ZEAMI: Performance Notes, translated by Tom Hare. New York: Columbia University Press, 2008, 528 pp., $45 (cloth)

Zeami Motokiyo (1363-1443), the actor, playwright and aesthetic theorist who established the Noh drama as a classical theatrical art, left behind some 21 treatises.

These were discovered late, in 1908, and have since appeared in a number of modern editions. They are perhaps best known under a title now considered erroneous, "Kadensho," and have been several times translated into English.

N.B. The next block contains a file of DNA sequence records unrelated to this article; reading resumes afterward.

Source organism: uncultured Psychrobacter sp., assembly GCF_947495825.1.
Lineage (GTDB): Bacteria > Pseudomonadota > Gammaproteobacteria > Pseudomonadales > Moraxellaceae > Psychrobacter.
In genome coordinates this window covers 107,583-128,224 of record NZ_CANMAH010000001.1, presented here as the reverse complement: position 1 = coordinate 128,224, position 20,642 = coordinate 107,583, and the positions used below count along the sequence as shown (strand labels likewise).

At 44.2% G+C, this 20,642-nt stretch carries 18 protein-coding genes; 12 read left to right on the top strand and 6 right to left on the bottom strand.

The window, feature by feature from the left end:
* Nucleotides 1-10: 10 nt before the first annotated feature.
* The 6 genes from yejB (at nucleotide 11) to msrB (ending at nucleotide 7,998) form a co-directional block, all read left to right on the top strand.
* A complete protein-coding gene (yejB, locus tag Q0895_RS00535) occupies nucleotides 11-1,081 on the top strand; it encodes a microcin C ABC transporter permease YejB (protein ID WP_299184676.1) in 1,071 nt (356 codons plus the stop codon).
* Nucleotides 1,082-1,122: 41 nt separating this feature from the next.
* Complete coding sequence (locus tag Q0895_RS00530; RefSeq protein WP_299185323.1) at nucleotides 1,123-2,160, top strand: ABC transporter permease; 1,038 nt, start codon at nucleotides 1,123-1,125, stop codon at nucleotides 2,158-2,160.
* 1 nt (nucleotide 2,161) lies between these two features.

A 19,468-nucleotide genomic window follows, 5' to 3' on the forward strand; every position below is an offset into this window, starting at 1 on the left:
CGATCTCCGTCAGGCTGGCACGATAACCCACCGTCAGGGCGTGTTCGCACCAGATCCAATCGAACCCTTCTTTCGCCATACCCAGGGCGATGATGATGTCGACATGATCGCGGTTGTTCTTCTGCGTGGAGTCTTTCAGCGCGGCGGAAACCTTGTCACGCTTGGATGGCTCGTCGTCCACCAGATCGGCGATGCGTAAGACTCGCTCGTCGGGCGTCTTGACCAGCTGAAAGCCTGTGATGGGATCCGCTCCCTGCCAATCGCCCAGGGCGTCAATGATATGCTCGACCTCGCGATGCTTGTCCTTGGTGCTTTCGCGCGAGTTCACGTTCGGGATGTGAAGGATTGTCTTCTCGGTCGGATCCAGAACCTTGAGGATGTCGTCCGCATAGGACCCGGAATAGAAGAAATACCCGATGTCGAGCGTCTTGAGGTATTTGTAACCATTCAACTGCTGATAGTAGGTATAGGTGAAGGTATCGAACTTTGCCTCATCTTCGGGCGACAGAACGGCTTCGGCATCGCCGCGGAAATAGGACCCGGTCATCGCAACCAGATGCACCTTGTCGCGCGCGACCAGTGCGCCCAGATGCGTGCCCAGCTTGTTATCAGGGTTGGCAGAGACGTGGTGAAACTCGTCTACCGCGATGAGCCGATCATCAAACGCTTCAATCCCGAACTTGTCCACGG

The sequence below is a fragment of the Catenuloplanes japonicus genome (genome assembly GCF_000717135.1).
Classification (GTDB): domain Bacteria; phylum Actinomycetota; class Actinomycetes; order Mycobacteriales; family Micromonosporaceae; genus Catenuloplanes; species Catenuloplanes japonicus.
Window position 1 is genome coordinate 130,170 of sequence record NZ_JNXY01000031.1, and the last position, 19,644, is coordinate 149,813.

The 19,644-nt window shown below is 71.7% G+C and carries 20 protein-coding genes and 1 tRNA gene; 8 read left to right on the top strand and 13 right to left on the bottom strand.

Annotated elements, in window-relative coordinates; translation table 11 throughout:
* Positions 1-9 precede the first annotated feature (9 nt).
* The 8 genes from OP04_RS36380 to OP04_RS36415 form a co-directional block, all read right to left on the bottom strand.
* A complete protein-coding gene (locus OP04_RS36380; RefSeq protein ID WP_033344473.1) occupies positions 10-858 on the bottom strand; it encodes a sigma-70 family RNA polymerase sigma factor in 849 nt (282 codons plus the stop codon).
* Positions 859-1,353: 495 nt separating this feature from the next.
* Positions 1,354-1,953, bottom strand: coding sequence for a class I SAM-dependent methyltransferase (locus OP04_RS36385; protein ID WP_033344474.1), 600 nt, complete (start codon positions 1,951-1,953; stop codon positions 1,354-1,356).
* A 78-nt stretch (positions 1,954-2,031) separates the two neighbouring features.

Among the scholars/translators involved, before this new edition, have been J. Thomas Rimer and Yamazaki Masakazu, Mark Nearman, Shelley Quinn, and several others. One of the most appealing was that by the poet and teacher Lindley Willliams Hubbell. His edition, however, does not appear in Tom Hare's bibliography for "Zeami," nor is it reprinted in the two-volume "Works of L.W. Hubbell" (Iris Press, 2002). In any event, comparisons would not be useful since Hare's is the first complete edition of all the treatises, here identified as "performance notes," and comes backed by full, modern scholarship.